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I've been writing about herbs and supplements for 20 years, and I have seen a number of overblown scares about supposedly ltoxic herbs and supplements. There are a few products, however, that really can cause kidney damage if used in excess.

In the 1990's, I covered an ongoing scandal regarding a very popular herb called kava. A native remedy of the South Pacific, kava was (and is) remarkably effective at relaxing muscles and inducing sleep, although it should never be used with sedatives, tranquilizers, certain painkillers, or alcohol.

Kava was taken off the market in several countries, however, because of multiple reports of liver damage, none of them published in English, but 38 of them available in German.

A colleague in Germany sent me the case reports and I started reading.

Of the 38 cases of liver damage blamed on kava, 36 involved taking another drug that is known to cause liver damage, while only 2 involved using the herb by itself without any medications known to be liver-toxic. Except for those two instances, the stories that made the headlines and that spurred regulatory action as easily could have read, "White Bread Causes Auto Crashes," because 36 out 38 people who had auto crashes had eaten white bread in the previous month. 

Claims for what herbs and supplements can do--both good and bad--are often made up. But nonetheless, there are a few herbs that are actually potentially toxic, especially to the liver, and you should avoid them. Here are the herbs and supplements you need to know, especially if you have kidney disease.

1. Licorice

For most of us, licorice is an acquired taste, but some people are addicted to licorice candies, licorice-flavored Throat lozenges, and licorice-flavored liqueurs. Licorice in small amounts usually does not cause problems, but using licorice in herbal teas on an ongoing basis can be dangerous. Licorice-flavored drinks popular among Muslims during Ramadan, drunk to excess, can also cause problems.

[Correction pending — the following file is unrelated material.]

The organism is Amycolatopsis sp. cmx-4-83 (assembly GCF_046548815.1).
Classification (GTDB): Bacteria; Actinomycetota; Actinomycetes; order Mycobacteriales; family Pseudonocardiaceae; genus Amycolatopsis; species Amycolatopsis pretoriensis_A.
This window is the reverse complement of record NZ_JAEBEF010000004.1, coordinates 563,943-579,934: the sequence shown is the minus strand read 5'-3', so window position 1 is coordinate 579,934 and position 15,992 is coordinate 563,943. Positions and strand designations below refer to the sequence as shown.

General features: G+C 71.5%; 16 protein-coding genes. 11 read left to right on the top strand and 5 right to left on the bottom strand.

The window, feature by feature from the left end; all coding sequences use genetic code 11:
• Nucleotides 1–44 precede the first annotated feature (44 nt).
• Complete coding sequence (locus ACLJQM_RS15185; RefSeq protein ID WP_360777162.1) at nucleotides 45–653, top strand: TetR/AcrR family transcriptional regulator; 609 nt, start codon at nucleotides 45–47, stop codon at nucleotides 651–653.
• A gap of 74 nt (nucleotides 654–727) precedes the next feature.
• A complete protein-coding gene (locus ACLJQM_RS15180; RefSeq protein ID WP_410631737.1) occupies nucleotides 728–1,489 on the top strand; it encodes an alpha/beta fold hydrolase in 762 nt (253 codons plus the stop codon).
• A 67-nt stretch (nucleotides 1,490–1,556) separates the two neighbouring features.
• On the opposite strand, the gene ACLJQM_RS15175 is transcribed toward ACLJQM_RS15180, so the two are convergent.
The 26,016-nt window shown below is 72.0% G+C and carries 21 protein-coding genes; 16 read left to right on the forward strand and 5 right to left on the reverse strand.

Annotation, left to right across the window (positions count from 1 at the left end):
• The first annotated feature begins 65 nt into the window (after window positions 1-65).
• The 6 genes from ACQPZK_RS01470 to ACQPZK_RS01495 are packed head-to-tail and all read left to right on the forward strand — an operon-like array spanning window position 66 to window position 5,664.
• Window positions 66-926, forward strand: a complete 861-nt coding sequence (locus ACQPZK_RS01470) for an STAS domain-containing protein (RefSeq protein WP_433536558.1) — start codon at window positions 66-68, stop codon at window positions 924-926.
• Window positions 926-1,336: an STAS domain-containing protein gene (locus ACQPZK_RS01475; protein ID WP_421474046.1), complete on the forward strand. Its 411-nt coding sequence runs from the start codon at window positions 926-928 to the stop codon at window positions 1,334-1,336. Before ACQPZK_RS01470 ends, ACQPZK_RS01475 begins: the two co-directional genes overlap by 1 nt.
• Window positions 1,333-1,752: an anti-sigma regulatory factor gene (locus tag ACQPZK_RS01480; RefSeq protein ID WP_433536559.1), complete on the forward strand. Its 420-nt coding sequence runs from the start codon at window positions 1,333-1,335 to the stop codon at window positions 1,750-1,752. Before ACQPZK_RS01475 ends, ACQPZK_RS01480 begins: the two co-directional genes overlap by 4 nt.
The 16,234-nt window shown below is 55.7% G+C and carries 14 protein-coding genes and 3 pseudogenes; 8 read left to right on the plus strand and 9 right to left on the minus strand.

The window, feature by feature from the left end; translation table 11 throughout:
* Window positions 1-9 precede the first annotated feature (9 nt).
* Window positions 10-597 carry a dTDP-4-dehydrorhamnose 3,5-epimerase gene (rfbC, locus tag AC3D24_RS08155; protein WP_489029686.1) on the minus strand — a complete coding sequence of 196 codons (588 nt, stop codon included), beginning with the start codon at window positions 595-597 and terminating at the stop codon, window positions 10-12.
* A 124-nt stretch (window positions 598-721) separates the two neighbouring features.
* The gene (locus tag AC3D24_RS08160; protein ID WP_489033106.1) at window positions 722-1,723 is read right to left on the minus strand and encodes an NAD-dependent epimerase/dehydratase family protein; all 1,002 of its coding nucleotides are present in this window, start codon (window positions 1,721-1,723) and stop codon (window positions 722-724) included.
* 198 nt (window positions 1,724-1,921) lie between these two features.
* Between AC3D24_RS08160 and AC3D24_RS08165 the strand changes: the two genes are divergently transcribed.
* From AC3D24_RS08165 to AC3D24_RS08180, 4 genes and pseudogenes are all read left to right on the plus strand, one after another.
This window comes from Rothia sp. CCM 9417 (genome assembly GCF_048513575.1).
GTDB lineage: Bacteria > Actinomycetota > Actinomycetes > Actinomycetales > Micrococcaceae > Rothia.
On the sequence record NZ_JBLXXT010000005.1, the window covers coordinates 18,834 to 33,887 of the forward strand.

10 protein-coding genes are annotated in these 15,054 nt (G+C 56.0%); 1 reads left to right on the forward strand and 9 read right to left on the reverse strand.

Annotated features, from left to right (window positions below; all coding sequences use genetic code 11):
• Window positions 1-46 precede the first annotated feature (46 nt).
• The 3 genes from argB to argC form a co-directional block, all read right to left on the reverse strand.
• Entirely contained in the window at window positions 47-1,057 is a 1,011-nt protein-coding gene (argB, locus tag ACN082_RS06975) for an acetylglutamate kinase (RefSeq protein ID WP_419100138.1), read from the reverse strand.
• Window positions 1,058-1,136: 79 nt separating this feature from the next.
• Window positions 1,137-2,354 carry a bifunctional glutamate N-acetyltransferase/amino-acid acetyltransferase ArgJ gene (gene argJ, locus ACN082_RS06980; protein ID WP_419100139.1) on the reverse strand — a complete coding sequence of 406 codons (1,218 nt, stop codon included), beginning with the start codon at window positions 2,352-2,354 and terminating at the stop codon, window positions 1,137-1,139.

A chemical called glycyrrhizin can cause a condition known as pseudohyperalosteronism, in which the kidneys retain minerals, especially potassium. Bloodstream levels of potassium can become toxic, and, in a few cases, deadly, after excessive consumption of licorice for several weeks. Licorice poisoning can be especially severe in people who take ACE-inhibitors (drugs such as lisinopril or ramipril) or ACE-receptor blockers (drugs such as losartan) for high blood pressure. Products labeled "deglycyrrhizinated licorice" or DGL are non-toxic.

2. Cat's claw

Cat's claw, also known as uña de gato, is a South American rain forest herb with remarkable and real immunostimulant properties. Many people who have chronic infections or cancer use this herb as an adjunct to their medically prescribed treatment programs with good results.

Some people, however, get too much immune stimulation from this herb.

In a few cases, one of them documented in the medical literature, taking cat's claw made the symptoms of lupus erythematosus, particuarly protein leakage into the urine, much worse.

3. Aristolochia

Aristolochia is actually a genus, a group of over 500 plants that include asarum and wild ginger, both of which are used in Traditional Chinese Medicine. About the year 2000, a large number of people were affected by "Chinese herbs nephropathy," needing dialysis, after taking formulas containing these herbs.

The US Food and Drug Administration is especially careful to exclude any products that even possibly contain this herb from being offered on the American market, but it still is used, and still causes kidney problems in China and Taiwan.

Continue reading after recommendations

  • Effects of herbal supplements on the kidney. Combest W, Newton M, Combest A, Kosier JH. Urol Nurs. 2005 Oct. 25(5):381-6, 403. Review. No abstract available.PMID: 16294617.
  • Jha V. Herbal medicines and chronic kidney disease. Nephrology (Carlton). 2010 Jun.15 Suppl 2:10-7. doi: 10.1111/j.1440-1797.2010.01305.x. Review. PMID: 20586941.
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